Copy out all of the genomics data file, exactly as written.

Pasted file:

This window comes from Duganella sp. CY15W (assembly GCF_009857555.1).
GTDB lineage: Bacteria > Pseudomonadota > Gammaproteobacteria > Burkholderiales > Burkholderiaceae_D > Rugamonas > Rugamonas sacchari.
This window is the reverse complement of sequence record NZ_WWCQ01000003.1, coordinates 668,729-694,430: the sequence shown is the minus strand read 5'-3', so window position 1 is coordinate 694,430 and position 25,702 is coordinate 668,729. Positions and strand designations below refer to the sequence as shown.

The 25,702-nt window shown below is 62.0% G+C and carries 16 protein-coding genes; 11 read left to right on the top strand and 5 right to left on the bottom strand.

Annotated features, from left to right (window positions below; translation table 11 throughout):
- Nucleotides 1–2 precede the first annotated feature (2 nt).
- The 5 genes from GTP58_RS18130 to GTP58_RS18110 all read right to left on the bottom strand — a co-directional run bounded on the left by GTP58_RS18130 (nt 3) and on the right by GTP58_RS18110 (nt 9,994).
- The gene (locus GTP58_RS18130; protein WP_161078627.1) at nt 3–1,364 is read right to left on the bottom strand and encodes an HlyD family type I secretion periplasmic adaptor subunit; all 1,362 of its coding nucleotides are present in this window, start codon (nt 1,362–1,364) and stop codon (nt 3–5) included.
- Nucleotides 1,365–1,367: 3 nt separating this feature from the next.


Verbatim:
This window comes from Duganella sp. CY15W (assembly GCF_009857555.1).
GTDB lineage: Bacteria > Pseudomonadota > Gammaproteobacteria > Burkholderiales > Burkholderiaceae_D > Rugamonas > Rugamonas sacchari.
This window is the reverse complement of sequence record NZ_WWCQ01000003.1, coordinates 668,729-694,430: the sequence shown is the minus strand read 5'-3', so window position 1 is coordinate 694,430 and position 25,702 is coordinate 668,729. Positions and strand designations below refer to the sequence as shown.

The 25,702-nt window shown below is 62.0% G+C and carries 16 protein-coding genes; 11 read left to right on the top strand and 5 right to left on the bottom strand.

Annotated features, from left to right (window positions below; translation table 11 throughout):
- Nucleotides 1–2 precede the first annotated feature (2 nt).
- The 5 genes from GTP58_RS18130 to GTP58_RS18110 all read right to left on the bottom strand — a co-directional run bounded on the left by GTP58_RS18130 (nt 3) and on the right by GTP58_RS18110 (nt 9,994).
- The gene (locus GTP58_RS18130; protein WP_161078627.1) at nt 3–1,364 is read right to left on the bottom strand and encodes an HlyD family type I secretion periplasmic adaptor subunit; all 1,362 of its coding nucleotides are present in this window, start codon (nt 1,362–1,364) and stop codon (nt 3–5) included.
- Nucleotides 1,365–1,367: 3 nt separating this feature from the next.